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Electrons and Chemical Bonding

lithium atom, valence shells, lithium fluoride, francium, periodic law

The electrons in the valence, or outermost, shell of atoms determine the chemical behavior of most elements. The atoms of noble gases (helium, neon, argon, krypton, xenon, and radon) have complete, or full, valence shells. The configuration of a complete outer shell is very stable, so the noble gases usually exist as single atoms and rarely react with other elements. Atoms of the other elements attempt to imitate the stable configuration of the noble gases. They do this by donating, accepting, or sharing electrons in chemical reactions with atoms of the same element or atoms of other elements.

When atoms donate, accept, or share electrons with other atoms to complete their valence shells, they form chemical bonds. The resulting substance is called a compound. The type of bond depends on whether the electrons are transferred or shared.

An atom with few electrons in its valence shell will tend to donate these electrons to fill an almost complete shell in another atom. For example, an atom of lithium has two electrons filling its inner shell and a lone electron in an outer shell that could accommodate eight electrons. An atom of fluorine, on the other hand, has seven electrons in the outer shell (as well as two in the inner shell). The lithium atom transfers its outer electron to the fluorine atom. Both atoms now have filled outer shells. Fluorine has ten electrons, with eight electrons completing its outer shell. Lithium no longer has a second shell, but has two electrons completing the first shell. Because the lithium atom lost an electron, it now has a positive charge, while the fluorine atom gains a negative charge. Atoms that have an electrical charge are called ions. These oppositely charged ions attract each other, and an ionic bond forms between them. The compound created by lithium and fluorine is called lithium fluoride.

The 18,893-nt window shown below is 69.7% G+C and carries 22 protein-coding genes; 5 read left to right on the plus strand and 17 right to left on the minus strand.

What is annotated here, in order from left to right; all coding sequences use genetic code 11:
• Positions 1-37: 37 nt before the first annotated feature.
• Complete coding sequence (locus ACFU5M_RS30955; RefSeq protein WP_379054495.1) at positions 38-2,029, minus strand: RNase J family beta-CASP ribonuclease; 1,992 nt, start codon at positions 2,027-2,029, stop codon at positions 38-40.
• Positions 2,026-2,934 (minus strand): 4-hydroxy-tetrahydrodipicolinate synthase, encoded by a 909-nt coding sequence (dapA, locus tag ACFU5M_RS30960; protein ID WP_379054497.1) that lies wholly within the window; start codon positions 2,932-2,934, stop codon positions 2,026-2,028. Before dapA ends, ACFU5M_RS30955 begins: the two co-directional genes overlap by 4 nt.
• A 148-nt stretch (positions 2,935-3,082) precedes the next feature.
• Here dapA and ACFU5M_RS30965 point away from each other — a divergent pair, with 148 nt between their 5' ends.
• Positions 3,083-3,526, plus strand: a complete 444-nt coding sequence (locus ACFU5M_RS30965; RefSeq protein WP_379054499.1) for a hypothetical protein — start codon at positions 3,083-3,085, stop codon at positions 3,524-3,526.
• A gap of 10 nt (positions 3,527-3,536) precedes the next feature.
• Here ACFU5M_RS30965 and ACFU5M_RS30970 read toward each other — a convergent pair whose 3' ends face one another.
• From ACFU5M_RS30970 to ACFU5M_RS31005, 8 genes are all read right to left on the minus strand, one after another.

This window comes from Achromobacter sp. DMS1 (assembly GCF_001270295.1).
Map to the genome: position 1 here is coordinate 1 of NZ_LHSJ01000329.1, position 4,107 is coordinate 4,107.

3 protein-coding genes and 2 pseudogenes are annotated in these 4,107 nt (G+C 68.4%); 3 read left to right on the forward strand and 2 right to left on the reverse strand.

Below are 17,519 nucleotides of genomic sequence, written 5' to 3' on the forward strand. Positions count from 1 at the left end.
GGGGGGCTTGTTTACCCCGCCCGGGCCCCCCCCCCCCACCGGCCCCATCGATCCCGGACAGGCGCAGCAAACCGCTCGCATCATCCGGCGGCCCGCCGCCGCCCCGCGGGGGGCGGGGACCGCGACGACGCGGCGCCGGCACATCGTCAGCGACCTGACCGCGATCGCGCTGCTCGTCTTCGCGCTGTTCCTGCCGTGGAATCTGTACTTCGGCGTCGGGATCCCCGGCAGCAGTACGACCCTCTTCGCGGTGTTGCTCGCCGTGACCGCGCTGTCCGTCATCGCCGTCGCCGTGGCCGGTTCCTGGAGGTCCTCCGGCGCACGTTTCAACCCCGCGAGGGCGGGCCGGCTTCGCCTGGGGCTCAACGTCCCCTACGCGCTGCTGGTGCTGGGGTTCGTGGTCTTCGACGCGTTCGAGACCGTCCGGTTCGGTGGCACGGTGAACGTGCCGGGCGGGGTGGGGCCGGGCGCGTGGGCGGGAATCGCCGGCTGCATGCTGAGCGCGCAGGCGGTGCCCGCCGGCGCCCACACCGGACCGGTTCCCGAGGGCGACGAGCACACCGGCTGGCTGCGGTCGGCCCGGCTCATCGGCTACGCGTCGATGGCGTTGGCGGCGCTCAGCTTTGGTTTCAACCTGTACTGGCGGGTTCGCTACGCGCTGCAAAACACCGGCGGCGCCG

A covalent bond forms between atoms when the valence electrons of one atom are shared with another atom with no discrete transfer of electrons. For example, two atoms of hydrogen, each with a single electron (and just one shell), can share their electrons. Each hydrogen atomís shell is now complete with two electrons. This covalent bond yields a molecule of hydrogen. In molecules, each valence electron belongs to the molecule, not to the individual atoms.

When metal atoms combine with each other, the outermost electrons lose contact with their parent atoms. The remaining positively charged atomic centers form an ordered structure while the outer electrons move freely around the whole sample. These freely moving electrons, called conduction electrons, can carry heat energy and electric charge easily throughout the metal, making metals good conductors of heat (see Heat Transfer) and electricity.

Elements with atoms that have similar valence shell structures react in the same way to complete their outer shells. This predictable behavior led scientists to form the periodic law, which states that the physical and chemical properties of the elements tend to repeat at certain intervals as the atomic number (and number of electrons in the atom) increases. Elements that behave similarly are grouped in columns in the periodic table. For example, the valence shells of hydrogen and the alkali metals (lithium, sodium, potassium, rubidium, cesium, and francium) found in column 1 (or Ia) of the periodic table all contain a single electron, which makes them all highly reactive.


Wagne, Doris Jeanne, B.S., M.S., Ph.D.

Clinical Assistant Professor of Physics, Rensselaer Polythechnic Institute.

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